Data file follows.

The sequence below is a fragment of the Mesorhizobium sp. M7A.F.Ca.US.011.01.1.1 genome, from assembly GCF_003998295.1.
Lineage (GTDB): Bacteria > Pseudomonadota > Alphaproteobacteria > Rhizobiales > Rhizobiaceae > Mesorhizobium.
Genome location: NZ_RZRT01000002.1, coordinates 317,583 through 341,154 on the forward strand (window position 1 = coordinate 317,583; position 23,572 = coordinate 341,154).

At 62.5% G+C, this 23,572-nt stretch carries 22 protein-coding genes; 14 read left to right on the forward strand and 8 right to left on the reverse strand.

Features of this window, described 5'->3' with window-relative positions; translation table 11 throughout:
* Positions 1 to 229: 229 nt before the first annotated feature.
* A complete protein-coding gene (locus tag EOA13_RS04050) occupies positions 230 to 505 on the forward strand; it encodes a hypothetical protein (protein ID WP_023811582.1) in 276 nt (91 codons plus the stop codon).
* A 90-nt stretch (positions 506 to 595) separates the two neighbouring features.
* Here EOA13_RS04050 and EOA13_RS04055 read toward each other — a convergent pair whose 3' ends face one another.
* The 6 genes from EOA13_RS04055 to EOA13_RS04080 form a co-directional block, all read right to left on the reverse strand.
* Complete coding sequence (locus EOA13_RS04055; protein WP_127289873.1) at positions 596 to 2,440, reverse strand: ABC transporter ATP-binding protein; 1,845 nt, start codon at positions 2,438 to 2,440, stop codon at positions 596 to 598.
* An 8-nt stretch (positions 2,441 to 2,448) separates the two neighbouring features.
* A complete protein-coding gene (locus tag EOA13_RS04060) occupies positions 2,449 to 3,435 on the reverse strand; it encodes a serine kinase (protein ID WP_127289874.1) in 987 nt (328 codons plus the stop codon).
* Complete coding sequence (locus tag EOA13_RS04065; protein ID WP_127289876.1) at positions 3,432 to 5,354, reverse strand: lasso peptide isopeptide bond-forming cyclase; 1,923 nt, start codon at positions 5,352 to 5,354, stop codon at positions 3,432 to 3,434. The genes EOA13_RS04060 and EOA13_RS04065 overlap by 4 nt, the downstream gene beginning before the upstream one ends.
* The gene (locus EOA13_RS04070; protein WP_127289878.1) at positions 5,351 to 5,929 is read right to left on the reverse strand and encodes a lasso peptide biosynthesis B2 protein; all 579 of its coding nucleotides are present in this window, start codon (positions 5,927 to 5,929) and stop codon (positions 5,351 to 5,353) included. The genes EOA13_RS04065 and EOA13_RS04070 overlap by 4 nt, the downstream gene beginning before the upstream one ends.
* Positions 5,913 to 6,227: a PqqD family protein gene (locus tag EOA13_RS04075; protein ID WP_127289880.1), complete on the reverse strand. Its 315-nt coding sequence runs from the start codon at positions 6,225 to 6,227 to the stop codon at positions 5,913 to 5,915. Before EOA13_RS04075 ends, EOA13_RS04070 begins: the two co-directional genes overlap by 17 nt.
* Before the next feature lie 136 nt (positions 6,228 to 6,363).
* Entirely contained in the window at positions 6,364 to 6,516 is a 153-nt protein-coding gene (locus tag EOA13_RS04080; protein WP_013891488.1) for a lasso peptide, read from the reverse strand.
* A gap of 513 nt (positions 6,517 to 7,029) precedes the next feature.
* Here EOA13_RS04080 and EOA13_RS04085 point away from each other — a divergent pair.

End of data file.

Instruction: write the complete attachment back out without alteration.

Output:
The sequence below is a fragment of the Mesorhizobium sp. M7A.F.Ca.US.011.01.1.1 genome, from assembly GCF_003998295.1.
Lineage (GTDB): Bacteria > Pseudomonadota > Alphaproteobacteria > Rhizobiales > Rhizobiaceae > Mesorhizobium.
Genome location: NZ_RZRT01000002.1, coordinates 317,583 through 341,154 on the forward strand (window position 1 = coordinate 317,583; position 23,572 = coordinate 341,154).

At 62.5% G+C, this 23,572-nt stretch carries 22 protein-coding genes; 14 read left to right on the forward strand and 8 right to left on the reverse strand.

Features of this window, described 5'->3' with window-relative positions; translation table 11 throughout:
* Positions 1 to 229: 229 nt before the first annotated feature.
* A complete protein-coding gene (locus tag EOA13_RS04050) occupies positions 230 to 505 on the forward strand; it encodes a hypothetical protein (protein ID WP_023811582.1) in 276 nt (91 codons plus the stop codon).
* A 90-nt stretch (positions 506 to 595) separates the two neighbouring features.
* Here EOA13_RS04050 and EOA13_RS04055 read toward each other — a convergent pair whose 3' ends face one another.
* The 6 genes from EOA13_RS04055 to EOA13_RS04080 form a co-directional block, all read right to left on the reverse strand.
* Complete coding sequence (locus EOA13_RS04055; protein WP_127289873.1) at positions 596 to 2,440, reverse strand: ABC transporter ATP-binding protein; 1,845 nt, start codon at positions 2,438 to 2,440, stop codon at positions 596 to 598.
* An 8-nt stretch (positions 2,441 to 2,448) separates the two neighbouring features.
* A complete protein-coding gene (locus tag EOA13_RS04060) occupies positions 2,449 to 3,435 on the reverse strand; it encodes a serine kinase (protein ID WP_127289874.1) in 987 nt (328 codons plus the stop codon).
* Complete coding sequence (locus tag EOA13_RS04065; protein ID WP_127289876.1) at positions 3,432 to 5,354, reverse strand: lasso peptide isopeptide bond-forming cyclase; 1,923 nt, start codon at positions 5,352 to 5,354, stop codon at positions 3,432 to 3,434. The genes EOA13_RS04060 and EOA13_RS04065 overlap by 4 nt, the downstream gene beginning before the upstream one ends.
* The gene (locus EOA13_RS04070; protein WP_127289878.1) at positions 5,351 to 5,929 is read right to left on the reverse strand and encodes a lasso peptide biosynthesis B2 protein; all 579 of its coding nucleotides are present in this window, start codon (positions 5,927 to 5,929) and stop codon (positions 5,351 to 5,353) included. The genes EOA13_RS04065 and EOA13_RS04070 overlap by 4 nt, the downstream gene beginning before the upstream one ends.
* Positions 5,913 to 6,227: a PqqD family protein gene (locus tag EOA13_RS04075; protein ID WP_127289880.1), complete on the reverse strand. Its 315-nt coding sequence runs from the start codon at positions 6,225 to 6,227 to the stop codon at positions 5,913 to 5,915. Before EOA13_RS04075 ends, EOA13_RS04070 begins: the two co-directional genes overlap by 17 nt.
* Before the next feature lie 136 nt (positions 6,228 to 6,363).
* Entirely contained in the window at positions 6,364 to 6,516 is a 153-nt protein-coding gene (locus tag EOA13_RS04080; protein WP_013891488.1) for a lasso peptide, read from the reverse strand.
* A gap of 513 nt (positions 6,517 to 7,029) precedes the next feature.
* Here EOA13_RS04080 and EOA13_RS04085 point away from each other — a divergent pair.